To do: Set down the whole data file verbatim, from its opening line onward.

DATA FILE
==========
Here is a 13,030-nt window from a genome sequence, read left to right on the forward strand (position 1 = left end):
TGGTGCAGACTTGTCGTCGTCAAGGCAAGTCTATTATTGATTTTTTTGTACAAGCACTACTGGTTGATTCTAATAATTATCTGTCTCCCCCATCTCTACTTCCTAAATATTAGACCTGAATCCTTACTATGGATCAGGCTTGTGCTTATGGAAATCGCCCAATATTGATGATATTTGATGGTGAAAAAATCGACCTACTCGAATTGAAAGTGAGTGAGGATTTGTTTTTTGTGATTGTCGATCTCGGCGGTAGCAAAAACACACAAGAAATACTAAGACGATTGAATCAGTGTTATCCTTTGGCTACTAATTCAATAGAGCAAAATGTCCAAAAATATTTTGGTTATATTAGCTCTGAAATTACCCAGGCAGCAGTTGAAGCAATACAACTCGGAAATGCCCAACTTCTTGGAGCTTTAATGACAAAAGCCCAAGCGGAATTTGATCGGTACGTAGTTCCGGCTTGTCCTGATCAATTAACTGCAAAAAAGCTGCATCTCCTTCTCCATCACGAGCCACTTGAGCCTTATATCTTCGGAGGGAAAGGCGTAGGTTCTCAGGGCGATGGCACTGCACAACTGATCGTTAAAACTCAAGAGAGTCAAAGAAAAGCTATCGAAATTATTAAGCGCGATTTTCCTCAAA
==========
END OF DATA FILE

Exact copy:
Here is a 13,030-nt window from a genome sequence, read left to right on the forward strand (position 1 = left end):
TGGTGCAGACTTGTCGTCGTCAAGGCAAGTCTATTATTGATTTTTTTGTACAAGCACTACTGGTTGATTCTAATAATTATCTGTCTCCCCCATCTCTACTTCCTAAATATTAGACCTGAATCCTTACTATGGATCAGGCTTGTGCTTATGGAAATCGCCCAATATTGATGATATTTGATGGTGAAAAAATCGACCTACTCGAATTGAAAGTGAGTGAGGATTTGTTTTTTGTGATTGTCGATCTCGGCGGTAGCAAAAACACACAAGAAATACTAAGACGATTGAATCAGTGTTATCCTTTGGCTACTAATTCAATAGAGCAAAATGTCCAAAAATATTTTGGTTATATTAGCTCTGAAATTACCCAGGCAGCAGTTGAAGCAATACAACTCGGAAATGCCCAACTTCTTGGAGCTTTAATGACAAAAGCCCAAGCGGAATTTGATCGGTACGTAGTTCCGGCTTGTCCTGATCAATTAACTGCAAAAAAGCTGCATCTCCTTCTCCATCACGAGCCACTTGAGCCTTATATCTTCGGAGGGAAAGGCGTAGGTTCTCAGGGCGATGGCACTGCACAACTGATCGTTAAAACTCAAGAGAGTCAAAGAAAAGCTATCGAAATTATTAAGCGCGATTTTCCTCAAA